If, on motion to dismiss for failure to state a claim, the trial court elects to consider matters outside of the pleadings, "the motion shall be treated as one for summary judgment and disposed of as provided in Code Section 9-11-56, and all parties shall be given reasonable opportunity to present all material made pertinent to such a motion by" that code section. OCGA § 9-11-12 (b). Under OCGA § 9-11-56 (c), a motion for summary judgment "shall be served at least 30 days before the time fixed for the hearing." Thus, when a trial court opts to convert a motion to dismiss for failure to state a claim into one for summary judgment, "the party opposing the motion may, if he so desires, have 30 days' notice in which to prepare" evidence in opposition.Davis v. American Acceptance Corp., 119 Ga. App. 265, 267 (1) ( 167 S.E.2d 222) (1969). In accordance with this procedure, the trial court had the burden of informing Nix that it would consider the exhibits attached to Defendants' motion to dismiss and that, as the consequence, he would have no less than 30 days within which to submit his own evidence in response to their motion for summary judgment. Davis v. American Acceptance Corp., supra at 267 (1). See also Myers v. McLarty, 150 Ga. App. 432, 434 ( 258 S.E.2d 56) (1979). However, the 30-day notice could "of course be waived if it [was] not desired." Davis v. American Acceptance Corp., supra at 267 (1).
In responding to the motion to dismiss, Nix did not object to Defendants' reliance upon evidence, but instead submitted his own material and also requested the trial court to consider the transcript of the TRO hearing. Thus, Nix acquiesced in Defendants' submission of evidence in support of their motion to dismiss and also, in effect, requested that the motion be converted into one for summary judgment. See Firstline Corp. v. Valdosta-Lowndes County Indus. Auth., 236 Ga. App. 432, 434 (2) ( 511 S.E.2d 538) (1999). "Hence, all parties and the court treated the motion to dismiss as one for summary judgment. . . ."Richmond Leasing Co. v. First Union Bank, 188 Ga. App. 843, 845 (2) ( 374 S.E.2d 746) (1988). The trial court is not required to give the party opposing the motion an opportunity to obtain evidence or materials if "the opposing party has already had notice that such would be required." Hanson v. Byers, 120 Ga. App. 298, 300 (2) ( 170 S.E.2d 315) (1969). Where, as here, both parties submit evidence in connection with a motion to dismiss for failure to state a claim, "there is no indication of prejudice due to the trial court's failure to give notice of the actual nature of the pending action." Robison v. Green, 228 Ga. App. 27, 28 (1) ( 491 S.E.2d 95) (1997).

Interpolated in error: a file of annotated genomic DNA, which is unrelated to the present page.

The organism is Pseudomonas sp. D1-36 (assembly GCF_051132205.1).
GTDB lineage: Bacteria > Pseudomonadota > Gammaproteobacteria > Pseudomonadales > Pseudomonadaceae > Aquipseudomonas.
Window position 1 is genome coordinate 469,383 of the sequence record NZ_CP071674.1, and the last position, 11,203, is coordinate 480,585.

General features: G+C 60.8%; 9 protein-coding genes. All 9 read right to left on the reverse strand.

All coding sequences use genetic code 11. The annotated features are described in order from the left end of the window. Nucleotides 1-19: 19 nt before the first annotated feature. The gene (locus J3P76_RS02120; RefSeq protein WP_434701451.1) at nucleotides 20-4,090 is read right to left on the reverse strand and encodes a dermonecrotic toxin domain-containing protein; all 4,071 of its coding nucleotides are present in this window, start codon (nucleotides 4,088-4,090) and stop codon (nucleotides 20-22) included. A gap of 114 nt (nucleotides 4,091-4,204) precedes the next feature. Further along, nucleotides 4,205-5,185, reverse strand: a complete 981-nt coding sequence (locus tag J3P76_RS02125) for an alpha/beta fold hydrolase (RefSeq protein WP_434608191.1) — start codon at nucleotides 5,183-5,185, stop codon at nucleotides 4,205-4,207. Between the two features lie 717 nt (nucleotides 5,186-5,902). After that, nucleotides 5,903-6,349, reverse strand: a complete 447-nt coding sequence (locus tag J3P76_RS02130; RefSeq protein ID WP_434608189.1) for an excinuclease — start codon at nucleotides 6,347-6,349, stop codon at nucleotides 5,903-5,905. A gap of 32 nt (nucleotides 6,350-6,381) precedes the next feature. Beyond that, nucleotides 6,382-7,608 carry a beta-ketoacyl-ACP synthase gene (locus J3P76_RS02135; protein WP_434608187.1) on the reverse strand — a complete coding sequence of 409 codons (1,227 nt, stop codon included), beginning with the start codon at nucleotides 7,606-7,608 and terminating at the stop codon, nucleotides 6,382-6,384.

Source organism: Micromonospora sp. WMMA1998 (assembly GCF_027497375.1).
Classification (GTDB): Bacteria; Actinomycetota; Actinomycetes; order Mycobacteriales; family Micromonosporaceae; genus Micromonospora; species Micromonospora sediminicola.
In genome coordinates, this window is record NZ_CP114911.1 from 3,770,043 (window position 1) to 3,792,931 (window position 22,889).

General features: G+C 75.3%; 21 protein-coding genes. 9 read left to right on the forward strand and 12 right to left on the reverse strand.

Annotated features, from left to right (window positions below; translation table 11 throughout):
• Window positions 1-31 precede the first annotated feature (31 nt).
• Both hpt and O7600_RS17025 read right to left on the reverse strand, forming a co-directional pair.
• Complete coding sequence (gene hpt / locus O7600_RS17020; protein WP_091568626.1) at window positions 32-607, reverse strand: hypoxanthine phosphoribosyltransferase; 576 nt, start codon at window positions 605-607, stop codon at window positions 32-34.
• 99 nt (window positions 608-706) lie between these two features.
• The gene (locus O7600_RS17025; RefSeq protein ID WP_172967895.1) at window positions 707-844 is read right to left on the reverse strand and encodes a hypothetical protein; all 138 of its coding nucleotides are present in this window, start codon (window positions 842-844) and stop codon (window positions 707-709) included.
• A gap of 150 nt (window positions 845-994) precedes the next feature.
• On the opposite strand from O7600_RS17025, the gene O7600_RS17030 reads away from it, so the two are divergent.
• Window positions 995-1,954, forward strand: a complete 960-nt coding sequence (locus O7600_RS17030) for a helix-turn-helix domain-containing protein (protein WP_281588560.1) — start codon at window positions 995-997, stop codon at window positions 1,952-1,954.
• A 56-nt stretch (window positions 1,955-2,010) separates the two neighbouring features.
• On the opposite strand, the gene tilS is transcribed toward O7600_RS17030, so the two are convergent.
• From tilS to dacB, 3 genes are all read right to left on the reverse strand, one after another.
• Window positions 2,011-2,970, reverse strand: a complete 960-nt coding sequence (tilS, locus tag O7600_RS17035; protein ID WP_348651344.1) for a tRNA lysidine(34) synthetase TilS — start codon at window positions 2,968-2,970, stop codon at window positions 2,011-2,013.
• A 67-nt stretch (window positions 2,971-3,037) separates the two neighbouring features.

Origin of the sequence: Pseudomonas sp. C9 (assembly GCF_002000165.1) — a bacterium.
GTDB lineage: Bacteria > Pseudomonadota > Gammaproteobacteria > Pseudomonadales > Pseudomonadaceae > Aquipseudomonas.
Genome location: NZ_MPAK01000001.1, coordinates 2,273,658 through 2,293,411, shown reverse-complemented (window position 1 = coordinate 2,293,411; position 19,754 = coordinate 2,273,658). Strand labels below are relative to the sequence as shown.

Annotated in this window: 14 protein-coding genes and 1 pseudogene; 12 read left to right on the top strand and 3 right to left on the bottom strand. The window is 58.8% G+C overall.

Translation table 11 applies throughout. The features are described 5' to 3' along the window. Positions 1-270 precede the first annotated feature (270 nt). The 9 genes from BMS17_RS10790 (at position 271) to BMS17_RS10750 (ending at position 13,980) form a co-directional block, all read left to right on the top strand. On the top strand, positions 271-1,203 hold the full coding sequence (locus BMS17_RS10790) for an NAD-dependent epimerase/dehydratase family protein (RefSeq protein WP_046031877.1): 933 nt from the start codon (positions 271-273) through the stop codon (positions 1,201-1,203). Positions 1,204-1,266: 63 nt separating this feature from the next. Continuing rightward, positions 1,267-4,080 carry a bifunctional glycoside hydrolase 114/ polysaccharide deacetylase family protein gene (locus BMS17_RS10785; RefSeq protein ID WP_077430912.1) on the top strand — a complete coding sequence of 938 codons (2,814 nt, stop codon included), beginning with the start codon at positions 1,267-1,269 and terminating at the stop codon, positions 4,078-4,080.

Under the circumstances, Nix waived any formal notice from the trial court that it would consider the motion to dismiss as one for summary judgment, and he consistently maintained that position on appeal by failing to enumerate any error as to the procedural disposition of the motion. Robison v. Green, supra at 28 (1). Therefore, the Court of Appeals erred in addressing that issue sua sponte, and the judgment of that Court is reversed and the case is remanded with direction to "address the merits of the appeal, treating the asserted dismissal as a grant of summary judgment." Robison v. Green, supra at 28 (1).
Judgment reversed and case remanded with direction. All the Justices concur.